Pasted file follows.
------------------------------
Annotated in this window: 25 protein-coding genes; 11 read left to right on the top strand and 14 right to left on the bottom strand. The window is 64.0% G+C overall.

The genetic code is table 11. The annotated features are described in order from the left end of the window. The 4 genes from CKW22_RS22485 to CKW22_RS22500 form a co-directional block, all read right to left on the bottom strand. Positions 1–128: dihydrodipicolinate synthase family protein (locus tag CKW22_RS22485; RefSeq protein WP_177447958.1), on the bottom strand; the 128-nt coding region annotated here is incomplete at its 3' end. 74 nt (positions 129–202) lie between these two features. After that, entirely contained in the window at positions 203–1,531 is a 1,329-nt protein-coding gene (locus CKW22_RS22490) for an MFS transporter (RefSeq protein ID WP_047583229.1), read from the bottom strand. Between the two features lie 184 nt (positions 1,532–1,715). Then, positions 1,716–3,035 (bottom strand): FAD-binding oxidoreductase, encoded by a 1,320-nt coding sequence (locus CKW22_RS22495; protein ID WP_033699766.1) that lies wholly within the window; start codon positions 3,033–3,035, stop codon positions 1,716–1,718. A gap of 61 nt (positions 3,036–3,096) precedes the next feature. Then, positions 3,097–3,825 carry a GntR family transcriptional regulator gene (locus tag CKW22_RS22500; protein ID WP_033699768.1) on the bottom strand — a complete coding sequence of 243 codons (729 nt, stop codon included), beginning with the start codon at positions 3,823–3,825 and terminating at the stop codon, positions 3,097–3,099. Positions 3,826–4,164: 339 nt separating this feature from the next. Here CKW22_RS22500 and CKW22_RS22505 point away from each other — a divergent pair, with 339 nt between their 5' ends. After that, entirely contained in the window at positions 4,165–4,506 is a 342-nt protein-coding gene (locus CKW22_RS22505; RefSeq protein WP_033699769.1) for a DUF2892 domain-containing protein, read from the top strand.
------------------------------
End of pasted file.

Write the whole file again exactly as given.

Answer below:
Annotated in this window: 25 protein-coding genes; 11 read left to right on the top strand and 14 right to left on the bottom strand. The window is 64.0% G+C overall.

The genetic code is table 11. The annotated features are described in order from the left end of the window. The 4 genes from CKW22_RS22485 to CKW22_RS22500 form a co-directional block, all read right to left on the bottom strand. Positions 1–128: dihydrodipicolinate synthase family protein (locus tag CKW22_RS22485; RefSeq protein WP_177447958.1), on the bottom strand; the 128-nt coding region annotated here is incomplete at its 3' end. 74 nt (positions 129–202) lie between these two features. After that, entirely contained in the window at positions 203–1,531 is a 1,329-nt protein-coding gene (locus CKW22_RS22490) for an MFS transporter (RefSeq protein ID WP_047583229.1), read from the bottom strand. Between the two features lie 184 nt (positions 1,532–1,715). Then, positions 1,716–3,035 (bottom strand): FAD-binding oxidoreductase, encoded by a 1,320-nt coding sequence (locus CKW22_RS22495; protein ID WP_033699766.1) that lies wholly within the window; start codon positions 3,033–3,035, stop codon positions 1,716–1,718. A gap of 61 nt (positions 3,036–3,096) precedes the next feature. Then, positions 3,097–3,825 carry a GntR family transcriptional regulator gene (locus tag CKW22_RS22500; protein ID WP_033699768.1) on the bottom strand — a complete coding sequence of 243 codons (729 nt, stop codon included), beginning with the start codon at positions 3,823–3,825 and terminating at the stop codon, positions 3,097–3,099. Positions 3,826–4,164: 339 nt separating this feature from the next. Here CKW22_RS22500 and CKW22_RS22505 point away from each other — a divergent pair, with 339 nt between their 5' ends. After that, entirely contained in the window at positions 4,165–4,506 is a 342-nt protein-coding gene (locus CKW22_RS22505; RefSeq protein WP_033699769.1) for a DUF2892 domain-containing protein, read from the top strand.